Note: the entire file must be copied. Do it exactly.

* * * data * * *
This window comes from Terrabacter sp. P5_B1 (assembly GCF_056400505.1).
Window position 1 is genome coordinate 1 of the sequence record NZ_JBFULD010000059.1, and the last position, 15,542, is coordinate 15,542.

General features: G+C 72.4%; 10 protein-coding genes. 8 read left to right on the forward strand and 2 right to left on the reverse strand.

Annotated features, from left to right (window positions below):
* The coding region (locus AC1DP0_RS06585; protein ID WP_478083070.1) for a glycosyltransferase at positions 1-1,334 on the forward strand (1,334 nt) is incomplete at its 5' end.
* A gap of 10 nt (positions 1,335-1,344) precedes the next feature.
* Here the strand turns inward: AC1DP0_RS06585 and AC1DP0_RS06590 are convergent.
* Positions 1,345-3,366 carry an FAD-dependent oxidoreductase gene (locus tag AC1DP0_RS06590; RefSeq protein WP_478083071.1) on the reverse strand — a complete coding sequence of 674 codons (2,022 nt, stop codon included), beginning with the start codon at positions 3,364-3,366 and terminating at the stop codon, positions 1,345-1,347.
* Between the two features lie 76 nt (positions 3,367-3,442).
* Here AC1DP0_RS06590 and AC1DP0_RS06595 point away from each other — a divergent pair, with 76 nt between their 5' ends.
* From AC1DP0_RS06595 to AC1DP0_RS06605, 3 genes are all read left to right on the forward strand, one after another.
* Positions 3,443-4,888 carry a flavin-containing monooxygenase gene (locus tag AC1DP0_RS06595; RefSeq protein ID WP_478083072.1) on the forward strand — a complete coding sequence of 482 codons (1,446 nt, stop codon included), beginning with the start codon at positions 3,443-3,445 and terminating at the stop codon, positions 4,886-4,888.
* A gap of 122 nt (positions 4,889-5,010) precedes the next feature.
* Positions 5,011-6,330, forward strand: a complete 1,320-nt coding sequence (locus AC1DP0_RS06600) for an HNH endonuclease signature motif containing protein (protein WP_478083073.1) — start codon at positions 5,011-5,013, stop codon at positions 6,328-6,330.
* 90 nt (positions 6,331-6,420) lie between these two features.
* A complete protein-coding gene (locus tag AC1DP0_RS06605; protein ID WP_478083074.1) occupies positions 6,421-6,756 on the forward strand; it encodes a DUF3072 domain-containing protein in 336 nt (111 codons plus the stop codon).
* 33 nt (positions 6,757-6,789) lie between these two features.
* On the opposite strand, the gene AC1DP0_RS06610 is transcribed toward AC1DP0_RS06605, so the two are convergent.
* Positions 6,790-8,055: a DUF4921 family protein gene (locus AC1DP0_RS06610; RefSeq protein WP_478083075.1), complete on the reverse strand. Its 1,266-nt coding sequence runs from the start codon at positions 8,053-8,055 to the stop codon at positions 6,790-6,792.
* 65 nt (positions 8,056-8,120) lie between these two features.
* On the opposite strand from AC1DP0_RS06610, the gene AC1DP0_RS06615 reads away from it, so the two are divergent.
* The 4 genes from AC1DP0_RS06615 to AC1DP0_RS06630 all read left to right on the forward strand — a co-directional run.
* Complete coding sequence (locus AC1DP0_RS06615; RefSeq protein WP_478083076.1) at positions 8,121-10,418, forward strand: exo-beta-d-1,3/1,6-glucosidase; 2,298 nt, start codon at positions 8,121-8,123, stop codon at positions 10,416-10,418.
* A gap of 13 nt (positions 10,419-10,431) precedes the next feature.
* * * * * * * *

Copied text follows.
This window comes from Terrabacter sp. P5_B1 (assembly GCF_056400505.1).
Window position 1 is genome coordinate 1 of the sequence record NZ_JBFULD010000059.1, and the last position, 15,542, is coordinate 15,542.

General features: G+C 72.4%; 10 protein-coding genes. 8 read left to right on the forward strand and 2 right to left on the reverse strand.

Annotated features, from left to right (window positions below):
* The coding region (locus AC1DP0_RS06585; protein ID WP_478083070.1) for a glycosyltransferase at positions 1-1,334 on the forward strand (1,334 nt) is incomplete at its 5' end.
* A gap of 10 nt (positions 1,335-1,344) precedes the next feature.
* Here the strand turns inward: AC1DP0_RS06585 and AC1DP0_RS06590 are convergent.
* Positions 1,345-3,366 carry an FAD-dependent oxidoreductase gene (locus tag AC1DP0_RS06590; RefSeq protein WP_478083071.1) on the reverse strand — a complete coding sequence of 674 codons (2,022 nt, stop codon included), beginning with the start codon at positions 3,364-3,366 and terminating at the stop codon, positions 1,345-1,347.
* Between the two features lie 76 nt (positions 3,367-3,442).
* Here AC1DP0_RS06590 and AC1DP0_RS06595 point away from each other — a divergent pair, with 76 nt between their 5' ends.
* From AC1DP0_RS06595 to AC1DP0_RS06605, 3 genes are all read left to right on the forward strand, one after another.
* Positions 3,443-4,888 carry a flavin-containing monooxygenase gene (locus tag AC1DP0_RS06595; RefSeq protein ID WP_478083072.1) on the forward strand — a complete coding sequence of 482 codons (1,446 nt, stop codon included), beginning with the start codon at positions 3,443-3,445 and terminating at the stop codon, positions 4,886-4,888.
* A gap of 122 nt (positions 4,889-5,010) precedes the next feature.
* Positions 5,011-6,330, forward strand: a complete 1,320-nt coding sequence (locus AC1DP0_RS06600) for an HNH endonuclease signature motif containing protein (protein WP_478083073.1) — start codon at positions 5,011-5,013, stop codon at positions 6,328-6,330.
* 90 nt (positions 6,331-6,420) lie between these two features.
* A complete protein-coding gene (locus tag AC1DP0_RS06605; protein ID WP_478083074.1) occupies positions 6,421-6,756 on the forward strand; it encodes a DUF3072 domain-containing protein in 336 nt (111 codons plus the stop codon).
* 33 nt (positions 6,757-6,789) lie between these two features.
* On the opposite strand, the gene AC1DP0_RS06610 is transcribed toward AC1DP0_RS06605, so the two are convergent.
* Positions 6,790-8,055: a DUF4921 family protein gene (locus AC1DP0_RS06610; RefSeq protein WP_478083075.1), complete on the reverse strand. Its 1,266-nt coding sequence runs from the start codon at positions 8,053-8,055 to the stop codon at positions 6,790-6,792.
* 65 nt (positions 8,056-8,120) lie between these two features.
* On the opposite strand from AC1DP0_RS06610, the gene AC1DP0_RS06615 reads away from it, so the two are divergent.
* The 4 genes from AC1DP0_RS06615 to AC1DP0_RS06630 all read left to right on the forward strand — a co-directional run.
* Complete coding sequence (locus AC1DP0_RS06615; RefSeq protein WP_478083076.1) at positions 8,121-10,418, forward strand: exo-beta-d-1,3/1,6-glucosidase; 2,298 nt, start codon at positions 8,121-8,123, stop codon at positions 10,416-10,418.
* A gap of 13 nt (positions 10,419-10,431) precedes the next feature.